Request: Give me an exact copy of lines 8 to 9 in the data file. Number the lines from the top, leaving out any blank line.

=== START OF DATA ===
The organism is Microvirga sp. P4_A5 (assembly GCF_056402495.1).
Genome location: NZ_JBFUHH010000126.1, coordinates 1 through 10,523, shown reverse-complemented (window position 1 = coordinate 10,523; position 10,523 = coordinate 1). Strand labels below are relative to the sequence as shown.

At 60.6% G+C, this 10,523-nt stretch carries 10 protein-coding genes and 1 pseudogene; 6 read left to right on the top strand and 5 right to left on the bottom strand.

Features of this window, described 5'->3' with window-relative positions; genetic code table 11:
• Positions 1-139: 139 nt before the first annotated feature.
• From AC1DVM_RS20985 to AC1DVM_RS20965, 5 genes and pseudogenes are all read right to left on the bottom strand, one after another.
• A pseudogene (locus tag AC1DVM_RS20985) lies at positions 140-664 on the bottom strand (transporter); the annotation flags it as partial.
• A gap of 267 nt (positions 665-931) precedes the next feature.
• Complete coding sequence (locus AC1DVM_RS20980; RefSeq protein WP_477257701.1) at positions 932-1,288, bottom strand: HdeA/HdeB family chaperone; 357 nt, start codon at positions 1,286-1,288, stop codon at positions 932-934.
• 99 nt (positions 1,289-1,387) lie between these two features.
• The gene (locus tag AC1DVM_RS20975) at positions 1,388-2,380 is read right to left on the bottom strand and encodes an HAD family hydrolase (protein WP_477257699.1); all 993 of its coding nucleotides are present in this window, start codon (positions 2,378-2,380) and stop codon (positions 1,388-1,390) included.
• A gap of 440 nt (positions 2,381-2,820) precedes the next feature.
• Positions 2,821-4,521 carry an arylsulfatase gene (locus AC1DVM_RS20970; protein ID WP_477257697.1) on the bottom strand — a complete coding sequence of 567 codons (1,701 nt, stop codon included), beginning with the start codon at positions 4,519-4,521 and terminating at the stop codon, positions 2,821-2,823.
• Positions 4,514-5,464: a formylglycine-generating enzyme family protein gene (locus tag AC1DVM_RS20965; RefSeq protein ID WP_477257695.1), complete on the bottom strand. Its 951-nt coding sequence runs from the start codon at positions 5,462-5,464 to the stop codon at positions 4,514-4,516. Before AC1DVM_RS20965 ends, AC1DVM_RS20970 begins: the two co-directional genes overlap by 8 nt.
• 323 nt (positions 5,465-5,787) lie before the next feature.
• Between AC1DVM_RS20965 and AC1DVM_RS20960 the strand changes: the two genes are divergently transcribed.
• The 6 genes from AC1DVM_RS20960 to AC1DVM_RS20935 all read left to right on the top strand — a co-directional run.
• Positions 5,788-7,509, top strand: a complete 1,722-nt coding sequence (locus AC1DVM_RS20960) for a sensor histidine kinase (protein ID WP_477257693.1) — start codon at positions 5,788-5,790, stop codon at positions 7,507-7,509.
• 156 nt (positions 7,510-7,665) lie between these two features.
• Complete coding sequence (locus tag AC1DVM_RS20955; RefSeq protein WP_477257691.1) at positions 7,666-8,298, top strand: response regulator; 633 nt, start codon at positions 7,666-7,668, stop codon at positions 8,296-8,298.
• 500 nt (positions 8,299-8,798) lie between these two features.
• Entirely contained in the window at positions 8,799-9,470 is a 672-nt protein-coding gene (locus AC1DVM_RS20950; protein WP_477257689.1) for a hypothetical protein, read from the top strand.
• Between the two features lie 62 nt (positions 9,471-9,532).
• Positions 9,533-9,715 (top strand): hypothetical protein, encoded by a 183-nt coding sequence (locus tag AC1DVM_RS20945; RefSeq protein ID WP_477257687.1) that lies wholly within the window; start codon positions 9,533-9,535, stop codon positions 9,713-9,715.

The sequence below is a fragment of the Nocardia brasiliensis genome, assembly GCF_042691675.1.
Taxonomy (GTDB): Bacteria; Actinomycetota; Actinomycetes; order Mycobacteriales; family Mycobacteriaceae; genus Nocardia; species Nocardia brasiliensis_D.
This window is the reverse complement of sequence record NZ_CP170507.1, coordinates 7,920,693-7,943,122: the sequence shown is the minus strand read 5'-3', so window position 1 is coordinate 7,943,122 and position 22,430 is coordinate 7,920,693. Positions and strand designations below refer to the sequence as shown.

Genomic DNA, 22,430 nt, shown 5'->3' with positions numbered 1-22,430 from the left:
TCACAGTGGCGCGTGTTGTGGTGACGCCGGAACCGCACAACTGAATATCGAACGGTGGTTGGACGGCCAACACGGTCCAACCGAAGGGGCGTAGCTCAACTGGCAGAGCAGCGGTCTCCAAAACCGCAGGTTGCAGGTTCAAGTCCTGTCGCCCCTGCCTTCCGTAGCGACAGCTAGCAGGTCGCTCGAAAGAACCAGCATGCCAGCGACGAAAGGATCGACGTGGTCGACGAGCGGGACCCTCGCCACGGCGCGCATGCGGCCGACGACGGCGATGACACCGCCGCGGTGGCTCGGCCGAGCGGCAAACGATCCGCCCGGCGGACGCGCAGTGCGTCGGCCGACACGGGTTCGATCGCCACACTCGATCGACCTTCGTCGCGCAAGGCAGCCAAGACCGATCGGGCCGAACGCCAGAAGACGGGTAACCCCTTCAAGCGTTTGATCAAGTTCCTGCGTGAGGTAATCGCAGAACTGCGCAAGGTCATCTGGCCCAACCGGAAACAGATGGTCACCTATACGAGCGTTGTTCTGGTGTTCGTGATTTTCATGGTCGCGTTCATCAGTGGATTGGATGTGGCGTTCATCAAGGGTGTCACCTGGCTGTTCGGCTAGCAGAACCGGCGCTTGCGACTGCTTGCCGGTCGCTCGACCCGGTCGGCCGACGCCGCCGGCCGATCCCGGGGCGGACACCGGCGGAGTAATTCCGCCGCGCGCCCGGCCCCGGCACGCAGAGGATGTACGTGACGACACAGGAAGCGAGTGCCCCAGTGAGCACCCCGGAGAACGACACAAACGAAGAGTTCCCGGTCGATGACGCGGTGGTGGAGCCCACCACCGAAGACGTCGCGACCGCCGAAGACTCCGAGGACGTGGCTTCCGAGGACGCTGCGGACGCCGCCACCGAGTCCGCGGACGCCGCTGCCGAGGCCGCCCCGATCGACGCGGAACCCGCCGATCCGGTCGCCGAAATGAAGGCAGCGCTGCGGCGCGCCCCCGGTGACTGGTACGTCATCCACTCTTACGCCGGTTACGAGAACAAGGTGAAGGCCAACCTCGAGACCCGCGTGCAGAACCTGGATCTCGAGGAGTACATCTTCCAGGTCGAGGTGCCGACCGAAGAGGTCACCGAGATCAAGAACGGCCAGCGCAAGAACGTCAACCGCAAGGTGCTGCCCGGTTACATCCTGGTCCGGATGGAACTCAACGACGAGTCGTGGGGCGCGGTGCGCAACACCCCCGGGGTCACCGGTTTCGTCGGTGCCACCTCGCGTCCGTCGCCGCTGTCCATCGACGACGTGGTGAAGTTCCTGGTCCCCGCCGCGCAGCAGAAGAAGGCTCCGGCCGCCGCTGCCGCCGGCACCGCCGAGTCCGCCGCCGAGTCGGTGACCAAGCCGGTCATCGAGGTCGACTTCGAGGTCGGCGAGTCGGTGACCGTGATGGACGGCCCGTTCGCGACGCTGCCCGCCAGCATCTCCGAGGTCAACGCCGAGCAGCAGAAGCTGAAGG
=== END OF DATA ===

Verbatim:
• A gap of 267 nt (positions 665-931) precedes the next feature.
• Complete coding sequence (locus AC1DVM_RS20980; RefSeq protein WP_477257701.1) at positions 932-1,288, bottom strand: HdeA/HdeB family chaperone; 357 nt, start codon at positions 1,286-1,288, stop codon at positions 932-934.